It should be noted that the Chelsea Manning incident wasn’t an attempt at deplatforming, as her opponents were only protesting her receiving the honor of a Harvard Fellowship.

    As can be seen in that article, Manning was still welcome to speak, but chose not to once Harvard revoked her status as a visiting fellow. This was a matter of protesting someone’s receiving an honor, rather than their speech.

    I don’t think Spicer or Lewandowski deserved fellowships, either, but this isn’t about who should or shouldn’t be included in that group; it’s about whether or not this was a deplatforming, and it wasn’t.

    • Ken Kukec
      Posted March 12, 2018 at 12:18 pm | Permalink

      Meaning it’s like Brandeis reversing its decision to award Ayaan Hirsi Ali an honorary degree?

      • BJ
        Posted March 12, 2018 at 4:55 pm | Permalink

        Yep. Not something I agree with, but not a free speech issue either.

  8. Jon Gallant
    Posted March 12, 2018 at 11:48 am | Permalink

    Historian observes that “a tiny fringe of the far left has proven to be the useful idiot for the right wing.” This phenomenon, alas, is a very old story. Here, I refer not merely to the Weather Underground in the 1970s. In 1948, the Progressive Party campaign was blithely willing to enable a Republican victory, although that did not come to pass, until Ralph Nader & Co. managed to do it in 2000. Much earlier, in Weimar
    Germany, the KPD (Communist Party) routinely slandered the Social Democrats as fascists or worse than fascists, making it impossible for the German Left to make a united stand against the Nazi Party. This example, by the way, shows that the problem can concern a larger group than a “tiny fringe”.

    In short, the phenomenon of useful idiocy on the Left has been replicated over and over. Either there is some remarkable transmission of the underlying attitude from generation to generation—by epigenetics perhaps?—or else there is a “useful idiot” personality type which regularly gravitates to the Left. I’d bet on the second theory.

  9. Mark Reaume
    Posted March 12, 2018 at 12:25 pm | Permalink

    Another factor that could be clouding the analysis is the lack of data on the rate of provocative speakers over time. It could very well be that the number of people with unorthodox views that seek to speak at these venues has increased over time.

    Come to think of it, I don’t recall a single instance of a controversial speaker coming to my university while I was there in the early 90s, although I do recall some around that time (e.g. Philippe Rushton).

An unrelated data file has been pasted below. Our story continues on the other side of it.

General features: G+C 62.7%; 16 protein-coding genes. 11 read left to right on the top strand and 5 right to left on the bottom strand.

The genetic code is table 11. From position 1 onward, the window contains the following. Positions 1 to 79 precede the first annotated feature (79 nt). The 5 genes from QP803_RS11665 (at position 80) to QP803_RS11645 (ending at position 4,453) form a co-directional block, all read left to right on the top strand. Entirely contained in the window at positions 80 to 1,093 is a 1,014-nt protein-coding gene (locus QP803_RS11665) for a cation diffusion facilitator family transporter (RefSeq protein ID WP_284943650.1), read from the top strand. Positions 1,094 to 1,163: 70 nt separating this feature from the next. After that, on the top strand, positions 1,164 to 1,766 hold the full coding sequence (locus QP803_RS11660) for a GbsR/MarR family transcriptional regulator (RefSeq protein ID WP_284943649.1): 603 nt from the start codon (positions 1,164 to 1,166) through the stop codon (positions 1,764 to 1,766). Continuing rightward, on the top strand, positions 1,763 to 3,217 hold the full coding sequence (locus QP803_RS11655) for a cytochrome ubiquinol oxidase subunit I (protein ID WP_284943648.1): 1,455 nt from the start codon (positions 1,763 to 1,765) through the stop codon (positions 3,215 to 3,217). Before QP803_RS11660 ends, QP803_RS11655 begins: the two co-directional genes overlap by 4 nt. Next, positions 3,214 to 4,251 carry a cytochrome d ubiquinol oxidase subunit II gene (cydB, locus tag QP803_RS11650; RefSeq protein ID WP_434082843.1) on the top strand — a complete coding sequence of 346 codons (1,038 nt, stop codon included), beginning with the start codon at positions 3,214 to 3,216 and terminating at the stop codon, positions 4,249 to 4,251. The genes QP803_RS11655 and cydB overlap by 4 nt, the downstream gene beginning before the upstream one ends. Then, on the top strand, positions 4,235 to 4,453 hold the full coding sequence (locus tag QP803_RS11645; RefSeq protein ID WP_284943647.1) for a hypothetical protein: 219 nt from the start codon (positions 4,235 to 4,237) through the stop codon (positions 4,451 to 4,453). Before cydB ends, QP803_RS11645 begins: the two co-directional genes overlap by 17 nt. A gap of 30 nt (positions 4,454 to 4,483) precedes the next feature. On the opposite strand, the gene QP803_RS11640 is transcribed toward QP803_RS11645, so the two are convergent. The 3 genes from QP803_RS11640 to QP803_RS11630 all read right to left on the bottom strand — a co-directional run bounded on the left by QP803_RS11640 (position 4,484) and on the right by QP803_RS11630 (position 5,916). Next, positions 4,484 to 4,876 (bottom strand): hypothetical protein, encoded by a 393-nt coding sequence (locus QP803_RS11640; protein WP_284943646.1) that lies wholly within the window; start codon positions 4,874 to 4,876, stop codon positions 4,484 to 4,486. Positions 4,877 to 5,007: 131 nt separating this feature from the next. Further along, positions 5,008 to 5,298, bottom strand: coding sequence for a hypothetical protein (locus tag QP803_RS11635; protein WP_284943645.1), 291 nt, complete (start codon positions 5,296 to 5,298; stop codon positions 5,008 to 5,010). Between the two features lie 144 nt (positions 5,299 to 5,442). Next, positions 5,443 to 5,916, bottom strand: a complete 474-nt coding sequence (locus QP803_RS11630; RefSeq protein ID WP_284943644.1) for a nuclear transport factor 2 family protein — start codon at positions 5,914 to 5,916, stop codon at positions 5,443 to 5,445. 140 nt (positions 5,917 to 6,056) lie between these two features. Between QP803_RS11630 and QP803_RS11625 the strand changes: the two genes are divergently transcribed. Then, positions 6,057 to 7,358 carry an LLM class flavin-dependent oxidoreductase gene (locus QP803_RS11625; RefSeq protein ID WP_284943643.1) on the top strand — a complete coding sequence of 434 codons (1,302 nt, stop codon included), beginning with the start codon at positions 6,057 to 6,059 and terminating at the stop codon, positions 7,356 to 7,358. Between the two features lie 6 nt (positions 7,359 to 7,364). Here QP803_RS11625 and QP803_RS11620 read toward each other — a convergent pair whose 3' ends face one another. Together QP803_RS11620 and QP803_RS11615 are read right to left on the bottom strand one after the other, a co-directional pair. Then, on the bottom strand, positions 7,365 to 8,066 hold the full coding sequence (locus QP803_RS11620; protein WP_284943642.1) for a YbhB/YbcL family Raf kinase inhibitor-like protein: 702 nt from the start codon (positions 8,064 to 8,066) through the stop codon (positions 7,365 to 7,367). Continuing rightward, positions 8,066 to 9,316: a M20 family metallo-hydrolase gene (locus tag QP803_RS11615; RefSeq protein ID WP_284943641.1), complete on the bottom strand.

• Posted March 12, 2018 at 12:36 pm | Permalink

      The most controversial speaker I remember off hand in my undergraduate days was Roger Penrose, who is controversial in the sense that most folks in AI (and physics, on this specific topic of “quantum microtubules”) think he’s a nut, but other than that …

      • Mark Reaume
        Posted March 12, 2018 at 12:45 pm | Permalink

        He spoke at my school while I was there as well, I seem to recall that it was very well attended (there were overflow rooms) and people were very respectful to him. There was a lot of chatter before and after his talk that I found to be interesting.

        • Posted March 14, 2018 at 11:32 am | Permalink

          Oh, yes, I did enjoy “putting a person to the ideas” (though I had seen video of him an astrophysics class in CEGEP). It *was* a shame that the physics, CS and philosophy departments couldn’t have had a joint meeting on the subject, though.

          (Especially as philosophy and CS were my things. :))

      • Posted March 12, 2018 at 12:47 pm | Permalink

        Yes, Penrose is nutty. I saw him speak 30 years ago and thought he was a bit crazy. Many, me included, find it kind of sad. He has done early work for which he is widely respected. Now he seems to have lost that spark and is trying too hard to get it back.

        • Craw
          Posted March 12, 2018 at 2:11 pm | Permalink

          Brilliant, truly a first rank mind, but he went off the deep end with his anti AI stuff.

  10. JonLynnHarvey
    Posted March 12, 2018 at 2:17 pm | Permalink

    I’m especially tired of claims that a speaker is “triggering”. That’s your problem, not theirs.